vision of the colonnade that fronted me. It seemed one of those edifices in fairy tales that are raised by genii in a night-time." The colonnade still remains, but the dead wall in front conceals from the public all view of the fine architectural structure. The Earl of Burlington was at the expense of repairing St. Paul's Church, Covent Garden, the work of Inigo Jones; and, by his publication of the designs of Jones and Palladio, no less than by his own noble buildings, he revived a taste for architecture in England. Not less honourable to his Lordship is his patronage of that pure and simple-hearted philosopher, Dr. Berkeley, who, being introduced to him by Pope, was so warmly recommended by his Lordship, that he was appointed one of the chaplains to the Duke of Grafton, Lord-Lieutenant of Ireland, and afterwards became Dean of Derry, and Bishop of Cloyne. Lord Burlington died in 1753, and with his demise a title, honoured and ennobled through three generations, by genius, and virtue, and public spirit, became extinct.


Ver. 20. Bids Bubo build.] In 1720, George Bubb (the son of an apothe cary at Carlisle) fell heir to a large estate in Dorsetshire, which had belonged to his maternal uncle, George Dodington, Esq., of Eastbury. By the will of his relative, Bubb had to complete the magnificent house at Eastbury, which Vanbrugh designed. It is to this erection that the poet alludes. Like most of the vast and ostentatious structures of that day, the mansion at Eastbury has disappeared. It was pulled down by Earl Temple, on whom it was entailed in case of Bubb's having no issue. 'Dodington," says Walpole, "had a great deal of wit, great knowledge of business, and was an able speaker in Parliament, though an affected one, and though most of his speeches were premeditated. He was, as his Diary shows, vain, fickle, ambitious, servile, and corrupt. Early in his life he had been devoted to Sir Robert Walpole, and in an epistle to him, which Pope quotes, had professed himself,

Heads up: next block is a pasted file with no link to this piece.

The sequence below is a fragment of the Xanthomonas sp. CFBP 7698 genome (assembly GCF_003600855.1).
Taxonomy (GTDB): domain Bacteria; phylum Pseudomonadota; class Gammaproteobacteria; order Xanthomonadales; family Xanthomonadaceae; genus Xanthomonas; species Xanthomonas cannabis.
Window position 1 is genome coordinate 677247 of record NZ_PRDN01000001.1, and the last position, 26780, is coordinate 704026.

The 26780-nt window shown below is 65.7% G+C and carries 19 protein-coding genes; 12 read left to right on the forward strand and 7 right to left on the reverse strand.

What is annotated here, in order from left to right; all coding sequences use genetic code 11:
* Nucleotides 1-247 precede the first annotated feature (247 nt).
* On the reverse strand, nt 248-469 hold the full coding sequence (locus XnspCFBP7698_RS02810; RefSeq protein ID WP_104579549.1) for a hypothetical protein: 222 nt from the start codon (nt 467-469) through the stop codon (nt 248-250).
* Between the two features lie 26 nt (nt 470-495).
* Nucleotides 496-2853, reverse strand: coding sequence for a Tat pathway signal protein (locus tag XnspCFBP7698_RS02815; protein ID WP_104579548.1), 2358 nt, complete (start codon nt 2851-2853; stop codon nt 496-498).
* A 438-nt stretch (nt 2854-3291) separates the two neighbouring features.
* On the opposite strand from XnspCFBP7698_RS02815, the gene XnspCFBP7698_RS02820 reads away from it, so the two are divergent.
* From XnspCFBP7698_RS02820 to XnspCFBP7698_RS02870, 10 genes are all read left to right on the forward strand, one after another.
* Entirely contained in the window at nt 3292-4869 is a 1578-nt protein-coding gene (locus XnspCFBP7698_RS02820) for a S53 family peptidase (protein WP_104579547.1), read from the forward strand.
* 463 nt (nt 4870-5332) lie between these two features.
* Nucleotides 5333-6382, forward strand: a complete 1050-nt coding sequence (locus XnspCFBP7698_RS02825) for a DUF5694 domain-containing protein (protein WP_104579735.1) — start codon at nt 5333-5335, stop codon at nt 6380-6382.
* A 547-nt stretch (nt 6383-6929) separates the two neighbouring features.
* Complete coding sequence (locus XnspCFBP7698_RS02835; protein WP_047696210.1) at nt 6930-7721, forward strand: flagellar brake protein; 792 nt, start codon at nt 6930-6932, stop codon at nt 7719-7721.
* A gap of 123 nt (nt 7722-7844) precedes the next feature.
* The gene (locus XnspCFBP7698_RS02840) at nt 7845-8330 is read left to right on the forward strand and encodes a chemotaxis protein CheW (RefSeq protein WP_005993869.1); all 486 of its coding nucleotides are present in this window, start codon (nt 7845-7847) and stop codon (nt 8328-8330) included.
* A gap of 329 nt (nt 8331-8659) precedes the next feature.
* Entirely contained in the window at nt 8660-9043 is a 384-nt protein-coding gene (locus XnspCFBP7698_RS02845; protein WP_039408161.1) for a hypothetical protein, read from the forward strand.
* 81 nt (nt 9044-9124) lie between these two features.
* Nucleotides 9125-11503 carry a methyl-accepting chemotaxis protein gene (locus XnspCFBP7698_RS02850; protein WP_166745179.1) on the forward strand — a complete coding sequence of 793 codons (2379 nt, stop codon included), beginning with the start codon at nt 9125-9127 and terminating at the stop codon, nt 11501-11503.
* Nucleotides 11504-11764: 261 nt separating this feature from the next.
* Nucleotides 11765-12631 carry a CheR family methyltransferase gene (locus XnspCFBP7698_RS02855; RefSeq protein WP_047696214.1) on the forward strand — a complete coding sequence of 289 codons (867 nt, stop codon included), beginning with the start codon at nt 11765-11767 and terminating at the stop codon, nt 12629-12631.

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'In power, a servant; out of power, a friend.'

'At a much later period of life, he published an Epistle to Lord Bute, whom he styled Pollio. Mr. Wyndham, editor of his Diary, wrote to Dr. Joseph Warton, in 1784, that he had found among Dodington's papers an old copy of that poem, but inscribed to Sir Robert Walpole! He fell more than once under the lash of Pope, who coupled him with Sir William Yonge in this line,

'The flowers of Bubbington and flow of Yonge.'

"Soon after the arrival of Frederick Prince of Wales in England, Dodington became a favourite, and submitted to the Prince's childish horse-play, being once rolled up in a blanket, and trundled down stairs; nor was he negligent in paying more solid court, by lending his Royal Highness money. This is a strange country, this England,' said his Royal Highness once; 'I am told Dodington is reckoned a clever man; yet I got £5000 out of him